Time for a reset!

Being healthy has become about so much more than just getting fit, losing weight and looking great in a pair of jeans. If the past year has taught us anything, it’s that true health lies in finding balance and prioritizing the way we care for and fuel our most precious assets – our bodies.

“Although a ‘reset’ is a great way to initiate a good relationship with your body and food, it’s not the end,” says Gabrielle Akal, who is one half of the gorgeous Reset Collective duo.Gabrielle (or Gabs) and her partner Melissa van Straaten’s lockdown venture (Reset Collective) helps people to reboot their health by following a short wellness programme.
Most important to remember though, Gabs says, is that it doesn’t end there.
“One of the biggest misconceptions people have is that once the reset is done, all their problems will be solved. Moving your body, getting stronger and nourishing yourself correctly is a continuous daily choice and a lifestyle that you need to commit to every day.”

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Born and bred Durban girls, both Gabs and Melissa are passionate about health and fitness and have backgrounds in this space. Gabs runs her own digital marketing and copywriting business and qualified as a group training instructor while living in Cape Town. Mel has a degree in psychology and has completed a number of courses and certifications in the health and wellness realm, including being a yoga instructor, qualified specialised nutritionist and group fitness instructor. The two became friends while working at MovementX in Umhlanga and, over a cup of coffee during lockdown, decided to start their own business.

 

So, what is a reset?

“Reset Collective is basically a 4 to 6-week health and wellness programme that includes four types of classes – Vinyasa Yoga and Power Yoga, High Intensity Interval Training and Functional Fitness. The classes run on a schedule (there are online options as well), and you get a meal plan and running guide.”

Health trends for the year ahead

While it is inevitable that there are new health trends and fads that come with the start of each new year, Gabs says there are some ‘trends’ that simply never go out of style. “We believe in viewing health as ‘multi-layered’. Going to gym and lifting weights or going for a run every day doesn’t make you healthy. Health comprises many aspects in our lives and we don’t only need to work our physical body, but our mental and emotional sides too.”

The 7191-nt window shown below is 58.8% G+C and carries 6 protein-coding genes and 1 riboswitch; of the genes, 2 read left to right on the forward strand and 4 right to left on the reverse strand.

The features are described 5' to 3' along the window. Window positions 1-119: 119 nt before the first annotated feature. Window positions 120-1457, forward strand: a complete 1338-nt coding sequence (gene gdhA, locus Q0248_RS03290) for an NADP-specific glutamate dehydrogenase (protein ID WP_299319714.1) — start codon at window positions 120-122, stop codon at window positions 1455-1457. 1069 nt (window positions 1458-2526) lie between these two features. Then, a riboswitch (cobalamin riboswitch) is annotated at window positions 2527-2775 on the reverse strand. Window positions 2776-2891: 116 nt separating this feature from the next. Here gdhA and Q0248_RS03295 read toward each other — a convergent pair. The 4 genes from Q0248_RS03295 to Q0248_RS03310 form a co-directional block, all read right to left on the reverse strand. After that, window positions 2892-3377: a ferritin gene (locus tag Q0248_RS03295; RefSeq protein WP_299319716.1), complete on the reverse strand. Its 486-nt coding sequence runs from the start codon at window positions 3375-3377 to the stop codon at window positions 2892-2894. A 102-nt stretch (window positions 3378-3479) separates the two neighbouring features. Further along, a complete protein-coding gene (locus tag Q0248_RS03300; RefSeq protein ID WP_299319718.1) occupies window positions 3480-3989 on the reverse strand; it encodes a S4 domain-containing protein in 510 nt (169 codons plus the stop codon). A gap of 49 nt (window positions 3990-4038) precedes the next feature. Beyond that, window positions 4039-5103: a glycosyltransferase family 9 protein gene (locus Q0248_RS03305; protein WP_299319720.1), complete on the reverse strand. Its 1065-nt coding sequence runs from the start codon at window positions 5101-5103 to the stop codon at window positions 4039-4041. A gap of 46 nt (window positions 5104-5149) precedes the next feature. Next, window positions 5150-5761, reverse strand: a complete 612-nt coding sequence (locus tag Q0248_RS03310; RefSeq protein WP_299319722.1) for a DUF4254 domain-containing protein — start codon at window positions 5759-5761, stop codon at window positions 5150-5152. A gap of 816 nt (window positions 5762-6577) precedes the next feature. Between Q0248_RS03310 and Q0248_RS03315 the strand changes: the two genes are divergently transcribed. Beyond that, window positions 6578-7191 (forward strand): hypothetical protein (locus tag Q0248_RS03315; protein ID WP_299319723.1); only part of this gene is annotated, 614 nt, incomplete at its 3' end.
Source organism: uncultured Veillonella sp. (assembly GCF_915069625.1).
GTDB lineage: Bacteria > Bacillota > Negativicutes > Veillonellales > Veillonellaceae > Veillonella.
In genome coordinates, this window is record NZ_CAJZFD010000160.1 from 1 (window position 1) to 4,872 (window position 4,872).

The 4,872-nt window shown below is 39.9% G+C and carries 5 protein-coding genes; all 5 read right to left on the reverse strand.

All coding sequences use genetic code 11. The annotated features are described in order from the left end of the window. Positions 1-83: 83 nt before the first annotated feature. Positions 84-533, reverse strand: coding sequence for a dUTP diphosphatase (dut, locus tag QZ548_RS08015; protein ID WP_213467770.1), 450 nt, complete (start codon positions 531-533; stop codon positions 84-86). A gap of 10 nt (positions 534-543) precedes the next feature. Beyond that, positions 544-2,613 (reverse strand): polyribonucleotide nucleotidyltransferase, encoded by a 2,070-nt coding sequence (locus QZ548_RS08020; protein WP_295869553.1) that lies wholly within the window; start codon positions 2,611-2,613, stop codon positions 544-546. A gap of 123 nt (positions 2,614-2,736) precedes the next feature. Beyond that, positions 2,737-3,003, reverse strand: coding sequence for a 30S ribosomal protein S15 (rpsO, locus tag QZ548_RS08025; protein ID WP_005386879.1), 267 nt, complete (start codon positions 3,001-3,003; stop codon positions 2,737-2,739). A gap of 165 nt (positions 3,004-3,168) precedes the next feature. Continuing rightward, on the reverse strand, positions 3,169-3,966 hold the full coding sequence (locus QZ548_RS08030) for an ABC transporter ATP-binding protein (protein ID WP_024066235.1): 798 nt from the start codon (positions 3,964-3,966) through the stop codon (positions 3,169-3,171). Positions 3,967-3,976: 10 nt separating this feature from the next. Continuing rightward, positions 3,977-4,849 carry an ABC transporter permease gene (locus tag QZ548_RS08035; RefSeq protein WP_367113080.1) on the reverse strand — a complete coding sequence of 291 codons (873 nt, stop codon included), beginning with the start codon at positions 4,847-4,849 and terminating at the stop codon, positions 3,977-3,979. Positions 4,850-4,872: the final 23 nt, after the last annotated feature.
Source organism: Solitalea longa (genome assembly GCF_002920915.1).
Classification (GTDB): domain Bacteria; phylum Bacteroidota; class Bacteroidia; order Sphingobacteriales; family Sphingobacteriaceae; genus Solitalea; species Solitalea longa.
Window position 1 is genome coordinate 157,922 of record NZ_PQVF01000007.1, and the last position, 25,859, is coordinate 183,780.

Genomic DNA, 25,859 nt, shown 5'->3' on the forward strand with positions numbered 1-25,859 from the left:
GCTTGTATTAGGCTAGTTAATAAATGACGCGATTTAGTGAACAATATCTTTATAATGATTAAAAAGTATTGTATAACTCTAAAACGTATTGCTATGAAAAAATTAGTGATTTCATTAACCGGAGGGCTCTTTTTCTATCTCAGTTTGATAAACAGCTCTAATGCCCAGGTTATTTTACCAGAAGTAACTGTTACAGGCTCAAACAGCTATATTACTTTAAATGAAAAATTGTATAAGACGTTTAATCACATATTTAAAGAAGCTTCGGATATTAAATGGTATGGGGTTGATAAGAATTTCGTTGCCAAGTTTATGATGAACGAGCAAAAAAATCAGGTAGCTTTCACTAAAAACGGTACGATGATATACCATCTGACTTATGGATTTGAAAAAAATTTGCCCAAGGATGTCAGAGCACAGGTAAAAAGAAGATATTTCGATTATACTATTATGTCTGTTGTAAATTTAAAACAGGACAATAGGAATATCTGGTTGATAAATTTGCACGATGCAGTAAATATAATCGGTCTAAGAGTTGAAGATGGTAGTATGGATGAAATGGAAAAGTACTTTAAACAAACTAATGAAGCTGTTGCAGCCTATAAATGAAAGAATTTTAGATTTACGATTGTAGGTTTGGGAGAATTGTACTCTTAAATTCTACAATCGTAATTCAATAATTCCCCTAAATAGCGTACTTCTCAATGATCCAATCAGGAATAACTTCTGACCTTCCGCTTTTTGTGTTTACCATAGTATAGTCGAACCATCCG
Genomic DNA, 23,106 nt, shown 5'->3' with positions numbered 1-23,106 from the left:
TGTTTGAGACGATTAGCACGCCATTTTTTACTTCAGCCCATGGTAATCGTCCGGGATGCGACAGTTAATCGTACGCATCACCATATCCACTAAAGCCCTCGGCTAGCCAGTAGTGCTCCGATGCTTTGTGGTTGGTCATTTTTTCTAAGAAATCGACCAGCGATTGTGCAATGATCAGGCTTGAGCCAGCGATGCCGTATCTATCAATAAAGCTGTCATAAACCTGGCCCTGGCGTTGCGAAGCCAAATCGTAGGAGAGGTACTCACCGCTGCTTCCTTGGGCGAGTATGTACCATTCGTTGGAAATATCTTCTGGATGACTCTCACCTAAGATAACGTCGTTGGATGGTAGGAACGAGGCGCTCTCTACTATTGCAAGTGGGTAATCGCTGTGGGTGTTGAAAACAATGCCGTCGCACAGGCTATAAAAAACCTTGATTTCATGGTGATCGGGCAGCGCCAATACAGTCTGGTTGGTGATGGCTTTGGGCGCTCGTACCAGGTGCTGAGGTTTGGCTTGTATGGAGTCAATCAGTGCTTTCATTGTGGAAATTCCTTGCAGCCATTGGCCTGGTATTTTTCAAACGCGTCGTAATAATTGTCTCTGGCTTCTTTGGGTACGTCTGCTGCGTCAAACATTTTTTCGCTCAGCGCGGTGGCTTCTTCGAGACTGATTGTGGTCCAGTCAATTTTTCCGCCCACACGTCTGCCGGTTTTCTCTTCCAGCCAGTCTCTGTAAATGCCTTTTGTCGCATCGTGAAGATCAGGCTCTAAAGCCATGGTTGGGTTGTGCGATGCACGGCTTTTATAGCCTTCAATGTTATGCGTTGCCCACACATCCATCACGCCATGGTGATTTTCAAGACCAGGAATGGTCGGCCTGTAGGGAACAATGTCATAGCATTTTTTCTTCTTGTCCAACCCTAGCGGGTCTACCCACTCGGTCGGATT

She says it’s important for people to view movement and exercise as a lifestyle, rather than an obligation or punishment. And likewise, with food. “We view food as fuel. It should never be restricted or associated with feelings linked to guilt and shame. If you are moving your body on a consistent basis, then why wouldn’t you want to fuel it with wholesome, nutritious foods? The brain and gut work together and, therefore, what you put into your body will directly influence things like your mood and energy and concentration levels.”
Gabs and Mel believe that in the year ahead more and more people will start looking for smaller gyms and studios that they truly resonate with and that will ultimately become their ‘home away from home’. “If you find yourself in the right space, with the right people, moving your body is never seen to be a ‘chore’.”

New year, new goals

When it comes to new starts and new year’s resolutions, Gabs says the biggest mistake most people make is setting unrealistic goals. “People often come in way too hot and give themselves complicated training and eating schedules. Start slow. If you want something to be a long term change it needs to be achievable daily.” The other mistake, she says, is giving up too soon. “People are often impatient and, when they don’t see immediate results, fall back into their unhealthy habits. Be gentle on yourself. Results are usual slow and steady and as long as you stay consistent, they will come.”

Details: IG @reset_collective

Text: Leah Shone

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